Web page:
Conversations at the Dover Transport Museum, February 25th

Posted on March 5, 2015


On Wednesday last, I travelled to the museum with my stills camera and video camera. I assumed I was going to be rolling my video camera the whole day absorbing the behind the scenes work of the museum’s volunteers. Instead I was picking up my stills camera dipping in and out of conversation, learning all sorts about the backgrounds of certain items, the restoration process, the vast collection of manuals for some of the automobiles and how demanding some vehicle maintenance can be. Sometimes it’s best to let conversations naturally unfold, I put my video camera away and became engrossed in the liveliness of the day.

Model railway in Dover Transport Museum

The museum had a rich and vast collection from pedal cycles/velocipedes, former public transport, police cars, models of shop fronts, Welignton Hall, J.M. Martin’s Electrical shop, (Snargate Street features in the 2nd show room) as well as a gorgeous Dover Corporation light railway model that was handmade and is currently being installed in the café that overlooks the main exhibit hall.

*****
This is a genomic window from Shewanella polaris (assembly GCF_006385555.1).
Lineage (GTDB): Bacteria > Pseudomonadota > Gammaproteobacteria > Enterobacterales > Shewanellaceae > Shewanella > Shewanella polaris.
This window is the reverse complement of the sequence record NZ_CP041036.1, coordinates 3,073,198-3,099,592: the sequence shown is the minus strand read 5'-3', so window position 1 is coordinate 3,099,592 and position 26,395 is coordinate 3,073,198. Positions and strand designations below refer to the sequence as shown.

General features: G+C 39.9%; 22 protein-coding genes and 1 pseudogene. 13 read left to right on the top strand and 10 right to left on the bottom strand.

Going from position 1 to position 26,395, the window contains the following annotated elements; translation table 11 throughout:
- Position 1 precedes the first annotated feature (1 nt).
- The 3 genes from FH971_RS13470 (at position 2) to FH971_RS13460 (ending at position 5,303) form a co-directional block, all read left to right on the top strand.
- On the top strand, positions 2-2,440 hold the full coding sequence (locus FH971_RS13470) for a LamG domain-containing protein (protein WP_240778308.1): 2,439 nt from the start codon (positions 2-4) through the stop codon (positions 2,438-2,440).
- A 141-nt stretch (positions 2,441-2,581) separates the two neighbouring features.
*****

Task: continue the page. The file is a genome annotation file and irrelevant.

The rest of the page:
Dover Corporation light railway model

Delving in and out of each room you in the main hall you can find a motorcycle repair shop also from Dover’s illustrious past as well as the cinema, bicycle repair shop and of course the WW1 Pierce Arrow, Bleriot and WW1 Military Sunbeam. Brian pointed out that this model has a chain case; most of the original Sunbeams didn’t have this protection for the chain, which was probably convenient for quick repair but would have maybe caused problems for keeping the chain well oiled… Some of the models came with 2 gears, probably for the best considering the weight of arms and other supplies as well as the tricky terrain!

WW1 exhibit

Every time I visit the Dover Transport Museum I’m instantly drawn towards the WW1 bicycle. The range of bicycles in the museum is quite extensive from early velocipedes (pictured below a boneshaker) dating in design to roughly the 19th century to postal bikes, old fold-up bikes, tandems, tricycles, and all sorts. I’m keen to return with my camera and try some more bicycles out!

Motorbike and cycle shop